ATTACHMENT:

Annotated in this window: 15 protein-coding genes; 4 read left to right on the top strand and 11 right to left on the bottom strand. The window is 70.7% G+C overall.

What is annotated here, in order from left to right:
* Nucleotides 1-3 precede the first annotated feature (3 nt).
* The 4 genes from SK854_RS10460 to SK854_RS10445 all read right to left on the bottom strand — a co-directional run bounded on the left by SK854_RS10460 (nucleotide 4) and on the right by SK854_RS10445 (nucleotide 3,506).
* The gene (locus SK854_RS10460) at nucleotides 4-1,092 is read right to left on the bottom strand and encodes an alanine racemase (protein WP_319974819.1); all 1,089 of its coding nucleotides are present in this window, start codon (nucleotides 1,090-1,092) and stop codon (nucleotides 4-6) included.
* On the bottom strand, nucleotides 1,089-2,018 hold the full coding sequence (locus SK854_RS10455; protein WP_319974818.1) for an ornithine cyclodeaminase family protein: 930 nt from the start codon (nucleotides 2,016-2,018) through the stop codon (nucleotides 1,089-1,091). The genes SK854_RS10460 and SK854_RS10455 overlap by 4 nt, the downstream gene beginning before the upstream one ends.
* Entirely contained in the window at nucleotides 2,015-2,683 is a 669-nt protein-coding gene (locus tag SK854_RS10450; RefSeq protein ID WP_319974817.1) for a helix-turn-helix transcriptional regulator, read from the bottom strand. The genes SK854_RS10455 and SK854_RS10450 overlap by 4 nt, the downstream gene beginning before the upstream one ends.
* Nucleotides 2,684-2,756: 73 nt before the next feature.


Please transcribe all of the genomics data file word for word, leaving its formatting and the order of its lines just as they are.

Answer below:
Annotated in this window: 15 protein-coding genes; 4 read left to right on the top strand and 11 right to left on the bottom strand. The window is 70.7% G+C overall.

What is annotated here, in order from left to right:
* Nucleotides 1-3 precede the first annotated feature (3 nt).
* The 4 genes from SK854_RS10460 to SK854_RS10445 all read right to left on the bottom strand — a co-directional run bounded on the left by SK854_RS10460 (nucleotide 4) and on the right by SK854_RS10445 (nucleotide 3,506).
* The gene (locus SK854_RS10460) at nucleotides 4-1,092 is read right to left on the bottom strand and encodes an alanine racemase (protein WP_319974819.1); all 1,089 of its coding nucleotides are present in this window, start codon (nucleotides 1,090-1,092) and stop codon (nucleotides 4-6) included.
* On the bottom strand, nucleotides 1,089-2,018 hold the full coding sequence (locus SK854_RS10455; protein WP_319974818.1) for an ornithine cyclodeaminase family protein: 930 nt from the start codon (nucleotides 2,016-2,018) through the stop codon (nucleotides 1,089-1,091). The genes SK854_RS10460 and SK854_RS10455 overlap by 4 nt, the downstream gene beginning before the upstream one ends.
* Entirely contained in the window at nucleotides 2,015-2,683 is a 669-nt protein-coding gene (locus tag SK854_RS10450; RefSeq protein ID WP_319974817.1) for a helix-turn-helix transcriptional regulator, read from the bottom strand. The genes SK854_RS10455 and SK854_RS10450 overlap by 4 nt, the downstream gene beginning before the upstream one ends.
* Nucleotides 2,684-2,756: 73 nt before the next feature.